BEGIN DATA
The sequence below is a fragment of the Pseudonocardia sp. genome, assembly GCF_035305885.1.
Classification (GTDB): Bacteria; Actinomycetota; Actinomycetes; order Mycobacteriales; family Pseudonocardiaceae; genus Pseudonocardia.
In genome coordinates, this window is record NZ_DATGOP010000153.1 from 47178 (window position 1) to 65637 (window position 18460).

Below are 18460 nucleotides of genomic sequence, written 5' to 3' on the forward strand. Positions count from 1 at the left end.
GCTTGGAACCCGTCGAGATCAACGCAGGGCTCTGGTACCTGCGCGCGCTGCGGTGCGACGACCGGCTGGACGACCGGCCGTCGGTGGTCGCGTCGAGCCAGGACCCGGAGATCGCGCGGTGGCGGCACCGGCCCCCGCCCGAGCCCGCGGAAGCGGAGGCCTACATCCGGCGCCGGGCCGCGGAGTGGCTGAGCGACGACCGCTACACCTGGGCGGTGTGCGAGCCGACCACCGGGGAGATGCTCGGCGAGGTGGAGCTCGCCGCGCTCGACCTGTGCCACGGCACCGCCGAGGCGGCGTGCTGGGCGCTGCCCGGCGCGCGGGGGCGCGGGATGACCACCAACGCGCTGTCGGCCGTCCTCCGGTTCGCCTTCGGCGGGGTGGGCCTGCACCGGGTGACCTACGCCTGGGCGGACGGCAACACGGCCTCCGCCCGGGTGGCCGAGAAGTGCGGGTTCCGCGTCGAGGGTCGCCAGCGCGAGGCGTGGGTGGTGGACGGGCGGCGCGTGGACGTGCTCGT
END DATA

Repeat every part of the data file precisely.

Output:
The sequence below is a fragment of the Pseudonocardia sp. genome, assembly GCF_035305885.1.
Classification (GTDB): Bacteria; Actinomycetota; Actinomycetes; order Mycobacteriales; family Pseudonocardiaceae; genus Pseudonocardia.
In genome coordinates, this window is record NZ_DATGOP010000153.1 from 47178 (window position 1) to 65637 (window position 18460).

Below are 18460 nucleotides of genomic sequence, written 5' to 3' on the forward strand. Positions count from 1 at the left end.
GCTTGGAACCCGTCGAGATCAACGCAGGGCTCTGGTACCTGCGCGCGCTGCGGTGCGACGACCGGCTGGACGACCGGCCGTCGGTGGTCGCGTCGAGCCAGGACCCGGAGATCGCGCGGTGGCGGCACCGGCCCCCGCCCGAGCCCGCGGAAGCGGAGGCCTACATCCGGCGCCGGGCCGCGGAGTGGCTGAGCGACGACCGCTACACCTGGGCGGTGTGCGAGCCGACCACCGGGGAGATGCTCGGCGAGGTGGAGCTCGCCGCGCTCGACCTGTGCCACGGCACCGCCGAGGCGGCGTGCTGGGCGCTGCCCGGCGCGCGGGGGCGCGGGATGACCACCAACGCGCTGTCGGCCGTCCTCCGGTTCGCCTTCGGCGGGGTGGGCCTGCACCGGGTGACCTACGCCTGGGCGGACGGCAACACGGCCTCCGCCCGGGTGGCCGAGAAGTGCGGGTTCCGCGTCGAGGGTCGCCAGCGCGAGGCGTGGGTGGTGGACGGGCGGCGCGTGGACGTGCTCGT